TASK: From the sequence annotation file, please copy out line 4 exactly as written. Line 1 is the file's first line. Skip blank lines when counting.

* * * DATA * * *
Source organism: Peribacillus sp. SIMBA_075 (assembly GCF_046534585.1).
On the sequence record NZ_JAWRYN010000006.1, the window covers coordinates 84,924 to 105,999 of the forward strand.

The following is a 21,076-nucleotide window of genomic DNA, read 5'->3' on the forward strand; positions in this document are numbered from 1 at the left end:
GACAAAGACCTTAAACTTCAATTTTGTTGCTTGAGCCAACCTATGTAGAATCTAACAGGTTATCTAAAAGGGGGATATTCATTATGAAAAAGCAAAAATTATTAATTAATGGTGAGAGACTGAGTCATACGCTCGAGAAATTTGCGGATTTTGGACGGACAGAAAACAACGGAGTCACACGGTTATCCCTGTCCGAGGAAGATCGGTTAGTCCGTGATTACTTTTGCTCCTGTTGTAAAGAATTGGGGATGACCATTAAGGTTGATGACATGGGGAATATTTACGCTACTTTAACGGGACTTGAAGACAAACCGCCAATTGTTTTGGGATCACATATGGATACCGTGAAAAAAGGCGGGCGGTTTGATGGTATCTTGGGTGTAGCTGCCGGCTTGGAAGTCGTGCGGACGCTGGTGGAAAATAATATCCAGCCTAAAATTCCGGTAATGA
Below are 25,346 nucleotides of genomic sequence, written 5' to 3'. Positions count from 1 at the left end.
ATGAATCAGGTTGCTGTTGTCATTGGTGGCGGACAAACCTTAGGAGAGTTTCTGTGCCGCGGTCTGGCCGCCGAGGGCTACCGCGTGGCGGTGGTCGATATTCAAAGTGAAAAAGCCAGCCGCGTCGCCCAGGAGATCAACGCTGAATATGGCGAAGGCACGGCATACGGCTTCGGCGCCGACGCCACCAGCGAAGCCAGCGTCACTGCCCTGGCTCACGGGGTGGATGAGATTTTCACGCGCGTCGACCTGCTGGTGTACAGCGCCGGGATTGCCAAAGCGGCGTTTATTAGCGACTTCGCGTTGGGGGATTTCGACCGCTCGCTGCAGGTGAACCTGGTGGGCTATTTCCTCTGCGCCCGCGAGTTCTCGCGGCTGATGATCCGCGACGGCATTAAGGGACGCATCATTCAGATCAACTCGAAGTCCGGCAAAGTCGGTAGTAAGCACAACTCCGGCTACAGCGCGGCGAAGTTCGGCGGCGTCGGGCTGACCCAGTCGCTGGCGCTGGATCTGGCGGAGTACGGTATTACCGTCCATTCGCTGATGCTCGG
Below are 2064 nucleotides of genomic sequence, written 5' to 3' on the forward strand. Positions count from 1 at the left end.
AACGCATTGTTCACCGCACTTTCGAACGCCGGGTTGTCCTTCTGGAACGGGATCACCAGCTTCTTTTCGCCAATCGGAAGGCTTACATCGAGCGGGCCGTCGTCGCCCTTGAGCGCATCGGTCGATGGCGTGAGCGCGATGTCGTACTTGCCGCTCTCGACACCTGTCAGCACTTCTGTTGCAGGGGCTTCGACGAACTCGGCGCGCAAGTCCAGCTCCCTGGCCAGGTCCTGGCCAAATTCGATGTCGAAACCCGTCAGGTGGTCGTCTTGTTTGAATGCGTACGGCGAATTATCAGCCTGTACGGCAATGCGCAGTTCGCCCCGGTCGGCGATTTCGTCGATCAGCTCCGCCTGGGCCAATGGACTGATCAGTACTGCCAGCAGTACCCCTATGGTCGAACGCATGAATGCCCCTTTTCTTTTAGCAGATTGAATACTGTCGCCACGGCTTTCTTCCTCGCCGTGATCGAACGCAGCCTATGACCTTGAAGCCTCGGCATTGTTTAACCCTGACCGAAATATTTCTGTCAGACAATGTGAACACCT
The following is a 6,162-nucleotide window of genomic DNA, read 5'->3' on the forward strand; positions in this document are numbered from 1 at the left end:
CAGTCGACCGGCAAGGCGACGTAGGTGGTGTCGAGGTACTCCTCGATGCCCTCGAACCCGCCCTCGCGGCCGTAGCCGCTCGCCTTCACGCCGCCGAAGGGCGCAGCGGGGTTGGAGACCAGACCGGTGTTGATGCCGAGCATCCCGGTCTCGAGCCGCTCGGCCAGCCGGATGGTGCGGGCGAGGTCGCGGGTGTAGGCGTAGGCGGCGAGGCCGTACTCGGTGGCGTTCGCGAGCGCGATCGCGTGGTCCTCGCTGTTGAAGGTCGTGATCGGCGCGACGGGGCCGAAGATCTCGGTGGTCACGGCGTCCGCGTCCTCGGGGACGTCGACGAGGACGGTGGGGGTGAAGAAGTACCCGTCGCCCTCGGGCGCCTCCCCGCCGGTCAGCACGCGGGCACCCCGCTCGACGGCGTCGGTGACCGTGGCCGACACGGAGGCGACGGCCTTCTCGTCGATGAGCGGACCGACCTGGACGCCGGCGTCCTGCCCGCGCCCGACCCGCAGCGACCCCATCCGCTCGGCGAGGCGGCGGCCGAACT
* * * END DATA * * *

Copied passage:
GACAAAGACCTTAAACTTCAATTTTGTTGCTTGAGCCAACCTATGTAGAATCTAACAGGTTATCTAAAAGGGGGATATTCATTATGAAAAAGCAAAAATTATTAATTAATGGTGAGAGACTGAGTCATACGCTCGAGAAATTTGCGGATTTTGGACGGACAGAAAACAACGGAGTCACACGGTTATCCCTGTCCGAGGAAGATCGGTTAGTCCGTGATTACTTTTGCTCCTGTTGTAAAGAATTGGGGATGACCATTAAGGTTGATGACATGGGGAATATTTACGCTACTTTAACGGGACTTGAAGACAAACCGCCAATTGTTTTGGGATCACATATGGATACCGTGAAAAAAGGCGGGCGGTTTGATGGTATCTTGGGTGTAGCTGCCGGCTTGGAAGTCGTGCGGACGCTGGTGGAAAATAATATCCAGCCTAAAATTCCGGTAATGA